Knowing that this month’s cover story was going to address the important topic of therapeutic play from the perspective of counselor practitioners specially trained in play therapy, I wanted to look at play from a personal perspective and share how it has manifested itself in my life.

When I first considered the topic, I thought, “Isn’t all play therapeutic?” But after some time, I concluded that, no, it really isn’t. Having played numerous sports throughout my life, even into my adulthood with competitive tennis, I have seen the “ugly” side of play as well.

Personally, I have been so driven to win that, I am ashamed to say, even small children have fallen victim to my competitive spirit. I remember very vividly playing basketball with my nephews once and beating them badly. One of them turned to me and said, “Aunt Marcheta, do you always have to win?” I paused for a moment before turning to my nephew and responding, “Yes.” Of course, now being over 50, I realize that physically, my best days are behind me … but I still have a pretty good jump shot if I’m standing still (smile).

Anyway, back to the topic of play’s therapeutic qualities. I have learned the importance of play throughout my life. For me, play means the ability to walk away from the daily grind of work to experience a physical and mental release. There are very few things in life that I enjoy more than simply getting out and playing with my husband, children or friends. This is when a lot of laughter and fun occur.

Whether engaged in a physical game or even a board game, you can learn quite a bit about someone’s personality through play. During the holidays, I sometimes purchase puzzles for our family to complete. It is amazing to see how each family member responds to this challenge. One child will work and work until the task is done. Another becomes frustrated after a short period of time and walks away. I have the “drive-by” child who will walk up, put a puzzle piece in place and then quickly move on to something else. Yet another child won’t even try because the fear of possibly not being successful is too great. Despite all these differences in personalities, our time together at play is somehow bonding and quite rewarding.

One of my other great joys is attending our branch, region, division and national conferences. Yes, these are prime times to network and to secure those valuable continuing education units that we all need to stay relevant and current with our profession. But these are also times to get refreshed and to enjoy one another. As president of the American Counseling Association, I have been afforded the opportunity to attend several conferences this fall where I have truly enjoyed participating in yet another version of “therapeutic play.” To be given the chance to connect with individuals whom we may see only once a year, to catch up on what is happening in the lives of our friends and colleagues, is so gratifying.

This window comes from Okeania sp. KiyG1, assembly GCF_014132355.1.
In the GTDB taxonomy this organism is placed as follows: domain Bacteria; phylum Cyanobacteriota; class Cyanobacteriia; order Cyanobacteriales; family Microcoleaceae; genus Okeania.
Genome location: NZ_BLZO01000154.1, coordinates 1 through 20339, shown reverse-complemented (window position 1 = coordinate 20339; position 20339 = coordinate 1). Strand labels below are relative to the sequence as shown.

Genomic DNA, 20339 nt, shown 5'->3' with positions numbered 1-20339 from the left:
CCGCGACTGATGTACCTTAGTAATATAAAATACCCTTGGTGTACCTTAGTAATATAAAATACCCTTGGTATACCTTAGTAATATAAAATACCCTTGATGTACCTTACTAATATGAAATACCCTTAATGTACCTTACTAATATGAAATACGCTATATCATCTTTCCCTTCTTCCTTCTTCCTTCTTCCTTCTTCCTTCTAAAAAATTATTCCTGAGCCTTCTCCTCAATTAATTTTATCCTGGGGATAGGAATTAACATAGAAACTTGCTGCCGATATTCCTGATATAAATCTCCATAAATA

If you have not attended any of your conferences recently, I strongly urge you to do so. It will bring a smile to your face and give you back that competitive edge. Attend one of the receptions or dances, and you’ll likely get a good opportunity to do the Electric Slide. This is where counselors laugh, play and dance the night away! So I’ll hope to see you this March at the Opening Party dance at the ACA Annual Conference in New Orleans.

On a more serious note, it is important to remember that even “fun” can be perilous if we are not protected. I recently had an opportunity to write a letter supporting the Protecting Student Athletes from Concussions Act. Congressional hearings are currently taking place regarding this legislation, which could help prevent play-related brain injuries among young athletes. No one supports the idea of play more than I do, but we must always be conscious of potential risks and dangers.

Before closing this column, I want to acknowledge the upcoming holiday season. As we prepare with our families, I encourage you to find some time for therapeutic play with each other. Be sure to let your family know how much you enjoy your time together, then let the laughter begin. Time is so precious, and we want our family members to know how important they are in our lives. There are times when we give so much to our students and clients that, at the end of the day, there is not much left. We are exhausted. But we must always remember to refresh ourselves by making time for play and embracing that special time with family. This is something we all know, but I just wanted to remind you to value the short time we have on this earth with our loved ones.

As I finish my first few months as president, I want to say how thankful I am for all of you who have taken the time to contact me. I received more than 50 e-mails about my column in August that focused on the lack of men in counseling. I will be following up with additional research on this important topic. So please stay tuned, and thank you for your continued support.